Sinopec Sells $3.3 Billion Stake in Natural Gas Pipelines

  • China Life, SDIC buying 50% of Sichuan-to-East China pipelines
  • Sinopec approved sale of natural gas pipeline unit in August

China Petroleum & Chemical Corp. is selling a 50 percent stake in a pipeline unit to investors including China Life Insurance Co. for 22.8 billion yuan ($3.3 billion) as it seeks funds to expand its natural gas business.

China Life will pay 20 billion yuan for a 43.86 percent stake in the pipeline, while a division of State Development & Investment Corp. will get the remaining 6.14 percent for 2.8 billion yuan, the state energy giant, known as Sinopec, said in a statement to the Hong Kong stock exchange Monday.

Sinopec, the world’s biggest refiner and one of China’s big three energy companies, will use the funds to expand the capacity of the unit, Sinopec Sichuan-to-East China Gas Pipeline Co., build gas-storage facilities and push forward its natural gas business, it said in the statement.

“There is a shortage of pipeline capacity and gas storage facilities in China, so the government is encouraging more investment in those sectors,” Tian Miao, a Beijing-based analyst at North Square Blue Oak Ltd., said by phone. “This is part of broader efforts by authorities to diversify investment into cash-intensive infrastructure projects.”

Sinopec shares in Hong Kong closed up 0.9 percent to HK$5.62 Tuesday, compared with a 0.1 percent advance in Hong Kong’s benchmark Hang Seng Index.

President Xi Jinping’s government is seeking to boost the use of natural gas in China’s energy mix and revamp the country’s massive state-owned enterprises. The country’s gas demand may rise to as high as 350 billion cubic meters by 2020, according to the National Energy Administration, up from 193.2 billion last year.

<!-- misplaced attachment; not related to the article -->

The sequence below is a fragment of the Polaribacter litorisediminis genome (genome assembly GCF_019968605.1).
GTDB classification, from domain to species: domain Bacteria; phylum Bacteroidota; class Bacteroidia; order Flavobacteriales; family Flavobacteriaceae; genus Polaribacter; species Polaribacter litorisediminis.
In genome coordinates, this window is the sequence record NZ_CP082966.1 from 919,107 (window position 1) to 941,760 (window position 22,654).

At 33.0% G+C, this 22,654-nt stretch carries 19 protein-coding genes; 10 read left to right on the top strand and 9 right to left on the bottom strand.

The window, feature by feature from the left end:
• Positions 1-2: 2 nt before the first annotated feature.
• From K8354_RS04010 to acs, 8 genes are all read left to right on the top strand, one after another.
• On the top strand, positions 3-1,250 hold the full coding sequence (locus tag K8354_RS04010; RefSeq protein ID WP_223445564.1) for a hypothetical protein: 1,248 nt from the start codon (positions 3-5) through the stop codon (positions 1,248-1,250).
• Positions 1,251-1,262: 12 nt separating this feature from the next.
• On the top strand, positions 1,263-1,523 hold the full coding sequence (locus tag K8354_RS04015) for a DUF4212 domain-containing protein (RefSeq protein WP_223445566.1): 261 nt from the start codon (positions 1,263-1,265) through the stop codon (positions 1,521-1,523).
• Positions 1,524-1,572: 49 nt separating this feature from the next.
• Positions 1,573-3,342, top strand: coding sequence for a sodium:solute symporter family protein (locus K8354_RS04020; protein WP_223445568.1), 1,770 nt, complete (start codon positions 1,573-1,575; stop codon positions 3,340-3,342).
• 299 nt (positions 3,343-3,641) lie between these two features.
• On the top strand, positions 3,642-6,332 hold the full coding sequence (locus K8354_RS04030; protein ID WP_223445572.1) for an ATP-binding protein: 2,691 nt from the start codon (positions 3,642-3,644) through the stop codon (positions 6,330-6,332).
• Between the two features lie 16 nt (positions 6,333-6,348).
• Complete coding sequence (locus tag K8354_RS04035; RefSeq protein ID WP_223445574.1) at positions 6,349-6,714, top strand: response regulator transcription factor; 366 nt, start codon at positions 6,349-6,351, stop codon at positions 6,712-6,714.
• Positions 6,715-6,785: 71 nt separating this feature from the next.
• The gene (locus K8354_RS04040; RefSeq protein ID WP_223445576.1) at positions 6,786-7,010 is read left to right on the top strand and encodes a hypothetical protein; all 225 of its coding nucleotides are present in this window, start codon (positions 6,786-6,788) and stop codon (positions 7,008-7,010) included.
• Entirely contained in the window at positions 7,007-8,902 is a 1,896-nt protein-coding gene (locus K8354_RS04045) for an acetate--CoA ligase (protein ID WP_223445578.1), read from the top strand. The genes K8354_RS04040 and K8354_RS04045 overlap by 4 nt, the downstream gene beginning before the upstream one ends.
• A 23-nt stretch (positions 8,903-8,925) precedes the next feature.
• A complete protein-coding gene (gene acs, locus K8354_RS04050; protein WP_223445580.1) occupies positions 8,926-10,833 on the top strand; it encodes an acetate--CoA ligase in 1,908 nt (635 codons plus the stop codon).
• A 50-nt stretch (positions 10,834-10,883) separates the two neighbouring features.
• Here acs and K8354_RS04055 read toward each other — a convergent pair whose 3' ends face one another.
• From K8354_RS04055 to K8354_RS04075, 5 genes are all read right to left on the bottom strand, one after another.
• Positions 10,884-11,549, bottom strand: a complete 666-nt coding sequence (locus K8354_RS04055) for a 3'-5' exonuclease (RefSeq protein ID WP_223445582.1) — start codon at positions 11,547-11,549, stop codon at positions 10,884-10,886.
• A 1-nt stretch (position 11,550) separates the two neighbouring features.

Pipeline Sales

Sinopec, along with China’s biggest producer, PetroChina Co., have sold parts of its extensive pipeline assets since last year to raise capital, cut costs and meet government-set growth targets as lower oil prices have punished earnings.

“This transaction is a positive example of reform as the industry seeks to improve returns by shedding low returning assets,” Neil Beveridge, a senior analyst at Sanford C. Bernstein in Hong Kong, said by e-mail. “With stable cash flows and a regulated return on asset at 8 percent, pipelines make better assets for insurance companies than oil majors.”

The implied valuation for the Sinopec pipeline asset represents a price-to-earnings ratio of 20 times, better than the valuation multiples for the spinoff of PetroChina’s three West to East pipelines at a price-to-earnings ratio of 17 times, according to Beveridge. It may push PetroChina, the country’s biggest gas producer and importer, to continue to sell down its pipeline network in China that carries a book value of $56 billion, he said.

Sinopec approved the plan to sell as much as half of the pipeline unit in August. The whole division was estimated to be valued at $6 billion, an analyst at China International Capital Corp. said at the time.

The Beijing-based company started operating the gas pipeline, which links eastern China to the Puguang gas field in Sichuan province, in 2010. It can transport as much as 12 billion cubic meters of the fuel annually. The 2,229-kilometer (1,385 miles) line, which transmitted 8.3 billion cubic meters of natural gas in 2015, links six provinces and two municipalities, including Shanghai. The company invested 63 billion yuan to build the pipeline, according to the state-controlled People’s Daily.

— With assistance by Lulu Shen, and Jing Yang

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